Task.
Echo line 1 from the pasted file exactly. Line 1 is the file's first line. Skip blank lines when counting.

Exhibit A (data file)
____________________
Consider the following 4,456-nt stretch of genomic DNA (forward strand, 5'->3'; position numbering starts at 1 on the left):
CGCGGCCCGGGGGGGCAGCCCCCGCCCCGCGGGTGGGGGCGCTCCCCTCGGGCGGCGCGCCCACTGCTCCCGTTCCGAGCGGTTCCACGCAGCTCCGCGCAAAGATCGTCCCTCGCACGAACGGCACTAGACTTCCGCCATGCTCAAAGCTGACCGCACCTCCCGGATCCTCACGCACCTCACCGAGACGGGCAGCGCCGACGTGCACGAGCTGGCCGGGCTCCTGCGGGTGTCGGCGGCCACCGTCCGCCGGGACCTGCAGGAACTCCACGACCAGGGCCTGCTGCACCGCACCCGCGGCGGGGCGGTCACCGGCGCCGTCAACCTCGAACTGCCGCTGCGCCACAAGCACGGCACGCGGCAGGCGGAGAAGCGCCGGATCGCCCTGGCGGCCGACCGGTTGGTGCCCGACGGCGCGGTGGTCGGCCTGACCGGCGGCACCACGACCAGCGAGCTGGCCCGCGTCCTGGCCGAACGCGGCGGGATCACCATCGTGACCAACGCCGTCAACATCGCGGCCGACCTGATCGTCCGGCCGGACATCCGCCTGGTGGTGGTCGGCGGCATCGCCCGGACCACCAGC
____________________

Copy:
Consider the following 4,456-nt stretch of genomic DNA (forward strand, 5'->3'; position numbering starts at 1 on the left):